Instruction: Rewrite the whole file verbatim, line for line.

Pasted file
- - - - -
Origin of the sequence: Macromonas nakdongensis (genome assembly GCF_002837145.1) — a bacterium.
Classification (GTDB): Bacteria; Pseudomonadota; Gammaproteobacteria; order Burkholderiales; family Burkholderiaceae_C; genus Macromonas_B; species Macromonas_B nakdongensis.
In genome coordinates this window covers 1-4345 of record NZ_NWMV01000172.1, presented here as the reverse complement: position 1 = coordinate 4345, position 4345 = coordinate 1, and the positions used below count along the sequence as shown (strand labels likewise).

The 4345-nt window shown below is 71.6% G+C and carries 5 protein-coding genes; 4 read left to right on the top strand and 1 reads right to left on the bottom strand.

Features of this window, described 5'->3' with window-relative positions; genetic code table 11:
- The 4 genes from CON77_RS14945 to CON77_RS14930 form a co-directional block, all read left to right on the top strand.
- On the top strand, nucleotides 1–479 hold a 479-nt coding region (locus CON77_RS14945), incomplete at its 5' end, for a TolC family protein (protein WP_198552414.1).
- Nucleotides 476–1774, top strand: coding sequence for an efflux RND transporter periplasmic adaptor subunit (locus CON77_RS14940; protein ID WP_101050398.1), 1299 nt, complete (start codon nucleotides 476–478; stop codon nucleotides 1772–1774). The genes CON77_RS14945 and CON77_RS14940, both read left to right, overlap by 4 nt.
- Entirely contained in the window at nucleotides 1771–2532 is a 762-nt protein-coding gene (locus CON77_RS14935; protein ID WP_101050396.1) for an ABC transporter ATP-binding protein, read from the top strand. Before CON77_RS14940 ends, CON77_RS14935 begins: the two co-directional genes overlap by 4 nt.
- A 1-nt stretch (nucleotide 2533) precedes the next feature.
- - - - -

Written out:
Origin of the sequence: Macromonas nakdongensis (genome assembly GCF_002837145.1) — a bacterium.
Classification (GTDB): Bacteria; Pseudomonadota; Gammaproteobacteria; order Burkholderiales; family Burkholderiaceae_C; genus Macromonas_B; species Macromonas_B nakdongensis.
In genome coordinates this window covers 1-4345 of record NZ_NWMV01000172.1, presented here as the reverse complement: position 1 = coordinate 4345, position 4345 = coordinate 1, and the positions used below count along the sequence as shown (strand labels likewise).

The 4345-nt window shown below is 71.6% G+C and carries 5 protein-coding genes; 4 read left to right on the top strand and 1 reads right to left on the bottom strand.

Features of this window, described 5'->3' with window-relative positions; genetic code table 11:
- The 4 genes from CON77_RS14945 to CON77_RS14930 form a co-directional block, all read left to right on the top strand.
- On the top strand, nucleotides 1–479 hold a 479-nt coding region (locus CON77_RS14945), incomplete at its 5' end, for a TolC family protein (protein WP_198552414.1).
- Nucleotides 476–1774, top strand: coding sequence for an efflux RND transporter periplasmic adaptor subunit (locus CON77_RS14940; protein ID WP_101050398.1), 1299 nt, complete (start codon nucleotides 476–478; stop codon nucleotides 1772–1774). The genes CON77_RS14945 and CON77_RS14940, both read left to right, overlap by 4 nt.
- Entirely contained in the window at nucleotides 1771–2532 is a 762-nt protein-coding gene (locus CON77_RS14935; protein ID WP_101050396.1) for an ABC transporter ATP-binding protein, read from the top strand. Before CON77_RS14940 ends, CON77_RS14935 begins: the two co-directional genes overlap by 4 nt.
- A 1-nt stretch (nucleotide 2533) precedes the next feature.